The season is moving along. Compost has been spread, beds have been prepped, and a greenhouse’s worth of flats have been transplanted. Dan, Steve, and I have been zipping all over the farm like a small army of ants, yet there’s not much to show for our efforts, in terms of visuals or food. Many of the beds are covered in tarps, to warm the soil ahead of planting, and no sooner do we plant than we lay down sheets of row cover to keep out pests. At the end of the day, the best we can expect to bring home is a pocket full of dirt. But we are keenly aware of the season’s potential. Just as the dog days of summer don’t arrive until weeks after the solstice, there is a long lapse between toil and harvest. The fields may look uninviting now, but once November rolls around, we’ll be filling harvest crates faster than you can sing “Old MacDonald Had a Farm.”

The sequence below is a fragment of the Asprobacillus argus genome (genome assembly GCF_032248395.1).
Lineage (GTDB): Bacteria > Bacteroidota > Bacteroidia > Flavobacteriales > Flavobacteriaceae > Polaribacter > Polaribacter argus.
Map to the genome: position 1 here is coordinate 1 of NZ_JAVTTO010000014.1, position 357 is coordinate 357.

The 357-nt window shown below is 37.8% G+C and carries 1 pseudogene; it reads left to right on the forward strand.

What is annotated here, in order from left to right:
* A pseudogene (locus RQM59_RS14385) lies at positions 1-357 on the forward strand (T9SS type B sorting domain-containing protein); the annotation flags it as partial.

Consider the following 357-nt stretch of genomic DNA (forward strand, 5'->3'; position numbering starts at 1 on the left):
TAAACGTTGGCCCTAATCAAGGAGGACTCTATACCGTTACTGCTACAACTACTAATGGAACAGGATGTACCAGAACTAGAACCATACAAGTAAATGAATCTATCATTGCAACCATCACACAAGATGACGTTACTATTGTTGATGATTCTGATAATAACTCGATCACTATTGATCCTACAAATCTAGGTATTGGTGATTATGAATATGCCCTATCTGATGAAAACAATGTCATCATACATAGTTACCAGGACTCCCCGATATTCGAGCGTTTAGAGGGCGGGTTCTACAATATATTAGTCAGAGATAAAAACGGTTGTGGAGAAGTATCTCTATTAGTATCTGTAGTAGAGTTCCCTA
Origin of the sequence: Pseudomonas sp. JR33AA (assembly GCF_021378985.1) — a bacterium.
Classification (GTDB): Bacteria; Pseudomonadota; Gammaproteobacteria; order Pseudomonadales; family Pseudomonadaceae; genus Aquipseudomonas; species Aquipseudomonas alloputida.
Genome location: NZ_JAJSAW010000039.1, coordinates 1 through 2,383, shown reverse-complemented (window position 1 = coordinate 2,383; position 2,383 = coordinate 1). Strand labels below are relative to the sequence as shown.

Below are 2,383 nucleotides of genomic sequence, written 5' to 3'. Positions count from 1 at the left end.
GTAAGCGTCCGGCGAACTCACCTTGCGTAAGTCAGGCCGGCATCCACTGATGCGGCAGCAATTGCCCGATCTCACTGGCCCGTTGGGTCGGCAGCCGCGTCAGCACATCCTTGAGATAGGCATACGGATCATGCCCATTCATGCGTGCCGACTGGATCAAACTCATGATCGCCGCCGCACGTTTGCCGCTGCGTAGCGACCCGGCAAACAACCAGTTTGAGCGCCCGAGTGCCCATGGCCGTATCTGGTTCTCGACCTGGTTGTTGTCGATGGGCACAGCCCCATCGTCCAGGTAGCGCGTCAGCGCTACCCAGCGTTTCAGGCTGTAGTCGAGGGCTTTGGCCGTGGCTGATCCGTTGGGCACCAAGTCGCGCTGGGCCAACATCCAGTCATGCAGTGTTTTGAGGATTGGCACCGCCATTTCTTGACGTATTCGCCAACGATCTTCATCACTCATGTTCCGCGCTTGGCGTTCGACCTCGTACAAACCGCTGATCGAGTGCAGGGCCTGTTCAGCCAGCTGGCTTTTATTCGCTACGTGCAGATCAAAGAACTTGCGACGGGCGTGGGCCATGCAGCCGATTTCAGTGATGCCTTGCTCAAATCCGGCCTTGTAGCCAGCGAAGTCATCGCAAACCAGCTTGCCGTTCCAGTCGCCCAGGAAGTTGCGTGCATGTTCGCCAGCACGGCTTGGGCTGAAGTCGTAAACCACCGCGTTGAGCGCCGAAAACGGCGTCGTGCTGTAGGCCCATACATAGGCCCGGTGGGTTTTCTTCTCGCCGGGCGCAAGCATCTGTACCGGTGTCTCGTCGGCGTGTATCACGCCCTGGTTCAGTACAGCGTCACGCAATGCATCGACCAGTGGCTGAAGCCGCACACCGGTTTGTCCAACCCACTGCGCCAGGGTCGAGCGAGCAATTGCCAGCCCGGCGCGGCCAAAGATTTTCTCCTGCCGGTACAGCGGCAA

One new idea we’re trying this spring—compost twinkies! Or ring dings, or ho hos, whatever cream-filled confection you can imagine. Sounds weird, but hear me out. Throughout the year we stockpile horse manure and let it age until it’s broken down into a nutrient-rich compost. In the spring we lay it on the fields with the manure spreader, an open-ended wagon that drops a thin layer several feet wide. For many crops, however, we’d prefer a more concentrated application—a thick layer one foot wide. Enter the compost twinkie. We start by digging a trench down the length of the bed. Then we fill the trench with compost. Last but not least, the tractor closes the trench with a pair of hilling disks. The final product is a low hill, covered with top-soil, filled with compost. I probably shouldn’t admit this, but planting tomatoes into such a rich environment fills me with the same anticipation that a ring ding-packed lunchbox did in third grade.